In fairness, the Government deserves credit. It inherited public finances that were out of control and, through focus and sacrifice (ours), it has steadied the shape and brought us back to relative solvency and job creation. Granted it inherited an imposed programme from the EU Troika and a lot of the early heavy lifting was done by Fianna Fail but this Government persisted with the policies that were necessary to see the recovery through. This makes it all the more puzzling that it is now in danger of immediately blowing the improved public finances and risking our historic and still precarious recovery for short term political gain. This is a Government, after all, which last year went from a proposed fiscal correction of a €2 billion cut, to a neutral budget, to talk of a spending kitty of €600m – in double quick time!

The National Competitiveness Council said that we are already losing our edge and slipping down the Euro scale on those factors that support job creation, including wage restraint. Brendan Howlin even risked public anger by confirming that politicians would also benefit from a reversal in public sector pay cuts. This is absurd: spending the gains of our hard-won recovery, not to hospitals and schools where they are really needed, but to the pay packets of public sector workers, including our already over-paid politicians. As well as raising the dole!

Meanwhile, it was revealed this week that absenteeism in the public sector cost €320m last year, admittedly a fall from the previous year but by just 0.3%. The average number of days missed was about 9 – twice what it is in the private sector – but in some areas, such as in the Department of Social Protection itself, it is almost 13 days. This is the equivalent of two weeks extra holiday a year! And still the Government thinks it has carried out major reform.

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Maybe we should look across the water at how our former colonial masters do things. In the UK, we see a Government which specifically ran on a policy of cuts and reforms and which duly got elected on that basis. The Tories didn’t tell people it could be easy and offer people silly promises. They told it as it is and got rewarded for it, by the electorate, with a whopping majority. Is the British public more sophisticated than that in Ireland? Perhaps, but in Ireland too there is a sensible, prudent attitude which politicians could be rewarded for respecting rather than assuming that the electorate is a fickle child that just wants populism and lollipops. The Irish public looks at Greece, for example, and thanks god we took the tough but responsible route.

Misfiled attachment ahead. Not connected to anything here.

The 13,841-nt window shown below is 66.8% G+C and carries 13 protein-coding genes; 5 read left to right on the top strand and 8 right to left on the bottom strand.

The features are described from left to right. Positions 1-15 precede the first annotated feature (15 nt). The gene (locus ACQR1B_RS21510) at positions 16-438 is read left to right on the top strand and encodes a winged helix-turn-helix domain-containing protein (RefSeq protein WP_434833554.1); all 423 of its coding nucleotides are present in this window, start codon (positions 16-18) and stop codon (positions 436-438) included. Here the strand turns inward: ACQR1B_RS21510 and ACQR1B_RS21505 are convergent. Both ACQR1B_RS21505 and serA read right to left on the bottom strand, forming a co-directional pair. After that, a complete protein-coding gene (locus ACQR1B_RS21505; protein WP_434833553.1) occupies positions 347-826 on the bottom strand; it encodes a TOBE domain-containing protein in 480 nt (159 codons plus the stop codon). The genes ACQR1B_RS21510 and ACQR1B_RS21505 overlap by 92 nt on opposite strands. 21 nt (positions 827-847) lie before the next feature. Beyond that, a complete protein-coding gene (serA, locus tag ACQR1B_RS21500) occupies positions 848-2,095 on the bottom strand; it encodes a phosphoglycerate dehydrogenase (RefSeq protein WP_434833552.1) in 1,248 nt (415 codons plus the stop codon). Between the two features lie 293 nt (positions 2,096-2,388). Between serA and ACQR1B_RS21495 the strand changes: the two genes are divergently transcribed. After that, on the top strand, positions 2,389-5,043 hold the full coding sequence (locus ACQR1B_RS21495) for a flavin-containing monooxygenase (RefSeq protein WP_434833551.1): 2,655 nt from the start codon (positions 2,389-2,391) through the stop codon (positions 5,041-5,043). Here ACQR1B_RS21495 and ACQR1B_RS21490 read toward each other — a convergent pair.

And nor has the British Government stopped such thinking with its re-election. For example, it has proposed to make patients pay for not showing up for NHS appointments. In the UK, just as in Ireland, such missed appointments cost the health service millions. But can you imagine an Irish Government charging for such no-shows. Not unlikely. That would be to court unpopularity too close to an election.

But surely the Government knows that it is better to be respected than to be liked. That the electorate votes for a Government it can trust- and trust to be tough. That’s why Fine Gael has done relatively well in the polls. Why throw it all away now, in a mad try for fickle popularity – and endanger our finances in the process. It also makes the accusations against Fianna Fail’s spending during the boom years look a bit hollow. Indeed, can we honestly say that this Government would have taken the tough road they did, without the Troika at their shoulder and without Fianna Fail first putting through those two big corrective budgets?

After recent events and revelations, that is the question that an increasingly informed electorate is beginning to ask. For, the reality is that the Troika forced the pace and without them it has slackened and the same old electoral cycle has come into play.